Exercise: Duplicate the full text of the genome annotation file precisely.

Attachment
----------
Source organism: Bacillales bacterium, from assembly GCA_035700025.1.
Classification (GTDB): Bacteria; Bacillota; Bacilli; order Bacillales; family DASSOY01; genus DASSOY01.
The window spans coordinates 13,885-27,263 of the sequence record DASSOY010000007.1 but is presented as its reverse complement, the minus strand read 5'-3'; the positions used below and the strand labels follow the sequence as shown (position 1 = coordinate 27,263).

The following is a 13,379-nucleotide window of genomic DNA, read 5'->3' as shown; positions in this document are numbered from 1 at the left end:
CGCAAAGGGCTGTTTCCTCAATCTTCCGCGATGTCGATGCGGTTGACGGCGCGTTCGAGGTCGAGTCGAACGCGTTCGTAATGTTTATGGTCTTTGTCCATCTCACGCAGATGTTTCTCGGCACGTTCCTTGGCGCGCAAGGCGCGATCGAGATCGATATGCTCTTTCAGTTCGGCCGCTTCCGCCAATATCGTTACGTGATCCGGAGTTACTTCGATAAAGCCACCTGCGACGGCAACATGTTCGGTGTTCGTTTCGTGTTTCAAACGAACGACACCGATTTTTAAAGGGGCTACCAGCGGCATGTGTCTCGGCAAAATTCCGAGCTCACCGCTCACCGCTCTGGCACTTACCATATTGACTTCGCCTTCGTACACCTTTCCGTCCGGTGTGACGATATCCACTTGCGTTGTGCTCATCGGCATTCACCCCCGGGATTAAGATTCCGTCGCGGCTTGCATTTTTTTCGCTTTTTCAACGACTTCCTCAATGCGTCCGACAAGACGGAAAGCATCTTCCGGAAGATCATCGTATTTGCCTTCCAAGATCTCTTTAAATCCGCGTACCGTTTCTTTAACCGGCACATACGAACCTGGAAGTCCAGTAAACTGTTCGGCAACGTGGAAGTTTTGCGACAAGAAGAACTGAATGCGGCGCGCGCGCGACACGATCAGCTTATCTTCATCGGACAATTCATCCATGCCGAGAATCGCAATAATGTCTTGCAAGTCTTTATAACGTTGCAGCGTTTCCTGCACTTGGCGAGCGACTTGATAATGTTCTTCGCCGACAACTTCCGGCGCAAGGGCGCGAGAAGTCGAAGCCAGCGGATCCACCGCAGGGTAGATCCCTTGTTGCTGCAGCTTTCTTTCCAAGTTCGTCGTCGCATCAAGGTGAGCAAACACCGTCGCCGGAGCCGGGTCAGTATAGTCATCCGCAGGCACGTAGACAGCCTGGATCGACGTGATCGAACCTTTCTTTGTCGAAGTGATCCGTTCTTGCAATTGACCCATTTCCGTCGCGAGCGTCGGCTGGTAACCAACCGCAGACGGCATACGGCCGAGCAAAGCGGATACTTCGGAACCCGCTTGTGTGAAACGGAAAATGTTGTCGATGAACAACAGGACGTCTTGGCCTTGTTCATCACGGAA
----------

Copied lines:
Source organism: Bacillales bacterium, from assembly GCA_035700025.1.
Classification (GTDB): Bacteria; Bacillota; Bacilli; order Bacillales; family DASSOY01; genus DASSOY01.
The window spans coordinates 13,885-27,263 of the sequence record DASSOY010000007.1 but is presented as its reverse complement, the minus strand read 5'-3'; the positions used below and the strand labels follow the sequence as shown (position 1 = coordinate 27,263).

The following is a 13,379-nucleotide window of genomic DNA, read 5'->3' as shown; positions in this document are numbered from 1 at the left end:
CGCAAAGGGCTGTTTCCTCAATCTTCCGCGATGTCGATGCGGTTGACGGCGCGTTCGAGGTCGAGTCGAACGCGTTCGTAATGTTTATGGTCTTTGTCCATCTCACGCAGATGTTTCTCGGCACGTTCCTTGGCGCGCAAGGCGCGATCGAGATCGATATGCTCTTTCAGTTCGGCCGCTTCCGCCAATATCGTTACGTGATCCGGAGTTACTTCGATAAAGCCACCTGCGACGGCAACATGTTCGGTGTTCGTTTCGTGTTTCAAACGAACGACACCGATTTTTAAAGGGGCTACCAGCGGCATGTGTCTCGGCAAAATTCCGAGCTCACCGCTCACCGCTCTGGCACTTACCATATTGACTTCGCCTTCGTACACCTTTCCGTCCGGTGTGACGATATCCACTTGCGTTGTGCTCATCGGCATTCACCCCCGGGATTAAGATTCCGTCGCGGCTTGCATTTTTTTCGCTTTTTCAACGACTTCCTCAATGCGTCCGACAAGACGGAAAGCATCTTCCGGAAGATCATCGTATTTGCCTTCCAAGATCTCTTTAAATCCGCGTACCGTTTCTTTAACCGGCACATACGAACCTGGAAGTCCAGTAAACTGTTCGGCAACGTGGAAGTTTTGCGACAAGAAGAACTGAATGCGGCGCGCGCGCGACACGATCAGCTTATCTTCATCGGACAATTCATCCATGCCGAGAATCGCAATAATGTCTTGCAAGTCTTTATAACGTTGCAGCGTTTCCTGCACTTGGCGAGCGACTTGATAATGTTCTTCGCCGACAACTTCCGGCGCAAGGGCGCGAGAAGTCGAAGCCAGCGGATCCACCGCAGGGTAGATCCCTTGTTGCTGCAGCTTTCTTTCCAAGTTCGTCGTCGCATCAAGGTGAGCAAACACCGTCGCCGGAGCCGGGTCAGTATAGTCATCCGCAGGCACGTAGACAGCCTGGATCGACGTGATCGAACCTTTCTTTGTCGAAGTGATCCGTTCTTGCAATTGACCCATTTCCGTCGCGAGCGTCGGCTGGTAACCAACCGCAGACGGCATACGGCCGAGCAAAGCGGATACTTCGGAACCCGCTTGTGTGAAACGGAAAATGTTGTCGATGAACAACAGGACGTCTTGGCCTTGTTCATCACGGAA